Tag Archives: MakerBot Digitizer
3D Printing News
A roundup of the top 3D printing news from August 19 to August 25:
Tuesday, August 20
- Win a Solidoodle 3D Printer at 100% Design Competition in the UK
- 3D Systems Acquires UK-Based Rapid Prototyping Firm CRDM
Wednesday, August 21
Thursday, August 22
Friday, August 23
Sunday, August 25
MakerBot’s Desktop 3D Scanner Now Available for Sale
Their first product is called the MakerBot Digitizer, and is now available for sale. The price tag: $1400, plus an optional $150 for a MakerCare Service Plan. We covered the features of the 3D scanner last week, and here are more details.
“It’s a powerful and elegant tool for turning physical objects into digital designs,” said MakerBot CEO Bre Pettis.”You put something on the turntable, and it turns. Lasers shoot at it,” Pettis explained. “It’s a powerful tool that’s going to give you a whole new way of looking at things.”
Benefits of the MakerBot Digitizer
Professionals can create 3D models without having to start from scratch. Home users can explore the frontier of 3D scanning and then print them on a 3D printer or share on Thingiverse.
You can order the MakerBot Digitizer here.
Here’s a video from CEO Bre Pettis announcing the MakerBot Digitizer.
MakerCare Service Plan
In addition to purchasing the 3D scanner, MakerBot is offering a service option, called the MakerCare Service Plan for $150. MakerCare is designed to make your MakerBot Digitizer ownership experience as smooth as possible. The plan lasts a full year from the order ship date of your MakerBot Digitizer. If anything goes wrong with your MakerBot Digitizer during that time, you can contact the MakerBot Support team to identify the source of the trouble. The Support team will provide any replacement parts necessary, or arrange for you to ship your MakerBot Digitizer back to the company for repair.
3D Printing News
A roundup of the top 3D printing news from August 12 to August 18:
Tuesday, August 13
Wednesday, August 14
Thursday, August 15
Friday, August 16
Saturday, August 17
MakerBot Seeks Real-World Copy and Paste with Digitizer Desktop 3D Scanner
3D scanners seem to be all the rage this month. First, not one but two 3D scanner Kickstarter campaigns were launched, and now desktop 3D printer company MakerBot, recently acquired by Stratasys for $403 million, has announced it will start selling its Digitizer desktop 3D scanner next week.
In April, we visited the MakerBot store in New York and asked Pettis what’s the next big thing he’s working on? He answered immediately, “3D scanners.”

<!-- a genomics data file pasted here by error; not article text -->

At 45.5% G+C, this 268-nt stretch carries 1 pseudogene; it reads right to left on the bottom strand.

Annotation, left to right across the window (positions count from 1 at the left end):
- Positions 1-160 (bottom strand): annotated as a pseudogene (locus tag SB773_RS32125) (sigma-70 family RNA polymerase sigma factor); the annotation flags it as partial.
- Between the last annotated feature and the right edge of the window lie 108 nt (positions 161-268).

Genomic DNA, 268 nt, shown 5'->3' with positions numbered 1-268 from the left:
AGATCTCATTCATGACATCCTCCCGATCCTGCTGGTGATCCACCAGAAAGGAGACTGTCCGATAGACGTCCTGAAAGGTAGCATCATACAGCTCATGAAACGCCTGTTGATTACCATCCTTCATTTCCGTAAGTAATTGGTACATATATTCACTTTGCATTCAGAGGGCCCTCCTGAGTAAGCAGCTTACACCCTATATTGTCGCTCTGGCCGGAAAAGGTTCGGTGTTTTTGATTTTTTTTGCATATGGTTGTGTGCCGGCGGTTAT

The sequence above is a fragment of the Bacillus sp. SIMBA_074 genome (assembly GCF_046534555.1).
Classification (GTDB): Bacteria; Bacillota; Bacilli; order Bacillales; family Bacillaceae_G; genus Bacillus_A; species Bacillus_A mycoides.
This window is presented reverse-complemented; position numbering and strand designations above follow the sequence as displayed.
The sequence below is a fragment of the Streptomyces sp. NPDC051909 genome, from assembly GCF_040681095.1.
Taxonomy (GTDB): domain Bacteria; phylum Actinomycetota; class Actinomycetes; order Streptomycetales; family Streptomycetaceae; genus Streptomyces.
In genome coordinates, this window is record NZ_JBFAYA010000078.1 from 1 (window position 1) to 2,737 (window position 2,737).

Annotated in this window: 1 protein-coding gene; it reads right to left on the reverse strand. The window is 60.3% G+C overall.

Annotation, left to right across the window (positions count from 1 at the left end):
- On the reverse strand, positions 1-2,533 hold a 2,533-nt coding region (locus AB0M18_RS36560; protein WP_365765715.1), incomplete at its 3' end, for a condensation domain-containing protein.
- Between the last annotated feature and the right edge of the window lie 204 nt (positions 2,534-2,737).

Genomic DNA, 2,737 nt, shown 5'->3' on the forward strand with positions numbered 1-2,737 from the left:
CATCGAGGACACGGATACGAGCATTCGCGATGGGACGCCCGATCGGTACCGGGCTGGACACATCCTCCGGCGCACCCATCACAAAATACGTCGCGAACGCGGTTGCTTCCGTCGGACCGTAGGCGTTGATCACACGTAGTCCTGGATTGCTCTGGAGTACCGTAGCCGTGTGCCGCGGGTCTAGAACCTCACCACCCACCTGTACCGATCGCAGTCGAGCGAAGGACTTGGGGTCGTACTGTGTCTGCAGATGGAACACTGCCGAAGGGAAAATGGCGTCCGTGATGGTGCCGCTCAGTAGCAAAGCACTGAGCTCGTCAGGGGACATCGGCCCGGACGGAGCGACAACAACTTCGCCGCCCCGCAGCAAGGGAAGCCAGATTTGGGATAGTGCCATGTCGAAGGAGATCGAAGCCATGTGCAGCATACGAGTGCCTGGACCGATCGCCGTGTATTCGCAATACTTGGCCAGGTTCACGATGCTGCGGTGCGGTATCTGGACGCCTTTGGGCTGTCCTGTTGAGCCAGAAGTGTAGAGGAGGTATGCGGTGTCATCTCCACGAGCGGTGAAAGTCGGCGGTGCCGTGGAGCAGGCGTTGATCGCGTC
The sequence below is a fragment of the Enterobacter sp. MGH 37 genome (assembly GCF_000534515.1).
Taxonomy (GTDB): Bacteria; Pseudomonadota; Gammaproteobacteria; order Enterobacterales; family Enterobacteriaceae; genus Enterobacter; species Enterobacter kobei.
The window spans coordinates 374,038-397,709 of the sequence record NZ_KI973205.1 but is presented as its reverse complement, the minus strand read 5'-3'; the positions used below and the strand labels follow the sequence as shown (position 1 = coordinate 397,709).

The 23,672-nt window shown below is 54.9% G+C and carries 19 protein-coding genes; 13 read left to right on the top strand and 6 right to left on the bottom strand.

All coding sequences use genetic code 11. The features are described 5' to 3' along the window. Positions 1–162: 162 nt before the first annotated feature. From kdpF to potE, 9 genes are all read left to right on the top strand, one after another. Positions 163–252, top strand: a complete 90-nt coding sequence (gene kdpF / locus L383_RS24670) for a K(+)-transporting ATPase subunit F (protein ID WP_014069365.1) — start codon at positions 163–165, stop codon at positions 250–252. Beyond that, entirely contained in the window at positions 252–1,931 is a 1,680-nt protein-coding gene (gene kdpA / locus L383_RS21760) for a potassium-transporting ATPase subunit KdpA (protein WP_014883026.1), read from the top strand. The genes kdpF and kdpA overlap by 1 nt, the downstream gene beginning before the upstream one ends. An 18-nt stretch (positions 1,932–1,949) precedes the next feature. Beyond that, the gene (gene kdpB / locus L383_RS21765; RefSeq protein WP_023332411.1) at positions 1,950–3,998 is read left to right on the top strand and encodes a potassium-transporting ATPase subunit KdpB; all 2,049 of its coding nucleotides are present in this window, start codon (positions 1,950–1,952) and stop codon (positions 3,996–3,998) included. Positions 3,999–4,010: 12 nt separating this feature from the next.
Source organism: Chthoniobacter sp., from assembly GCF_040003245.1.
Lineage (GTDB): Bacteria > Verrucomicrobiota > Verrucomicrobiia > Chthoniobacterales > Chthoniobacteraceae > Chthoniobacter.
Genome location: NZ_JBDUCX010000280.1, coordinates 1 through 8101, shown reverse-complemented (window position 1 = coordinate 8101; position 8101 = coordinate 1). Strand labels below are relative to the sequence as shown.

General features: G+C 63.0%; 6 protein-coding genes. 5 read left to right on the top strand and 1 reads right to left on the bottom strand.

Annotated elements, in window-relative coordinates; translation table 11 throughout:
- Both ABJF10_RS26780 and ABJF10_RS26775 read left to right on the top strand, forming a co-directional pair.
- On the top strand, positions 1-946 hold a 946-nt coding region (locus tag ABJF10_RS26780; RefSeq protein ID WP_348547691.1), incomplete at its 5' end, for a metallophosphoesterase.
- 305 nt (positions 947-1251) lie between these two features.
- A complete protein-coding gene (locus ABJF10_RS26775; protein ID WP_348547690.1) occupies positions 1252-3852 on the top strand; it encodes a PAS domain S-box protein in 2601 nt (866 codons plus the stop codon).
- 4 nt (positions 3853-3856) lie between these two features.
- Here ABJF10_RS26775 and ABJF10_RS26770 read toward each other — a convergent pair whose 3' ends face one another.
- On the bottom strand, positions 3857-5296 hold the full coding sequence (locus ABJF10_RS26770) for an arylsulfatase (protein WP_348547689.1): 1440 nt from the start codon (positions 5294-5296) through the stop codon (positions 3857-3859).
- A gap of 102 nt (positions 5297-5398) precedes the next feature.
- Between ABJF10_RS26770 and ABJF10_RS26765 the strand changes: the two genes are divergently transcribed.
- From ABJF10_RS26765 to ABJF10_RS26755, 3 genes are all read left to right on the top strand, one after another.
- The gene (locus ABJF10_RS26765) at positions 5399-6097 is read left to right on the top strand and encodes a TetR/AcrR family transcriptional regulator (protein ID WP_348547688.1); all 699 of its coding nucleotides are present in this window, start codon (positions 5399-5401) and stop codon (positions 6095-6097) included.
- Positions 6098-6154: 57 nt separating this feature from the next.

In June, MakerBot was acquired by 3D printing giant Stratasys for $403 million. Well, Pettis isn’t letting the innovation stop just because he has cashed out.
Next week, the MakerBot Digitizer goes on sale. Here are some of the key features:
- Simple, yet sophisticated software creates clean, watertight 3D models with just two clicks.
- Get a 3D digital design file in just minutes.
- No design skills, 3D modeling or CAD expertise required to get started.
- Outputs standard 3D design file formats that can be modified and improved in third-party 3D modeling programs, like Autodesk’s free software MeshMixer.
- Easily upload your unique scans directly to Thingiverse.com.
Stay tuned for more news about the Digitizer or visit MakerBot’s store for more details.
MakerBot Store in NYC Drives 3D Printer Sales
We asked MakerBot CEO Bre Pettis what’s the next big thing he’s working on? He answered immediately, “3D scanners.” MakerBot announced its Digitizer product at SXSW and has a booth where you can digitize your own head. We gave it a try and our 3D printed profile is on order. See the photo below of one of the visitors scanning his head in the booth.
MakerBot’s motivation to open the store is to give potential customers a chance to see 3D printing in action. Does it increase sales of printers? “Absolutely,” one of the MakerBot employees told us. There is a certain magic to seeing a 3D printed robot or digitized head. You can immediately imagine what you might 3D print yourself.
We met some great entrepreneurs at the event as well, including the founder of Square Helper who prints his products on MakerBot 3D printers.
Below is a photo gallery from our visit.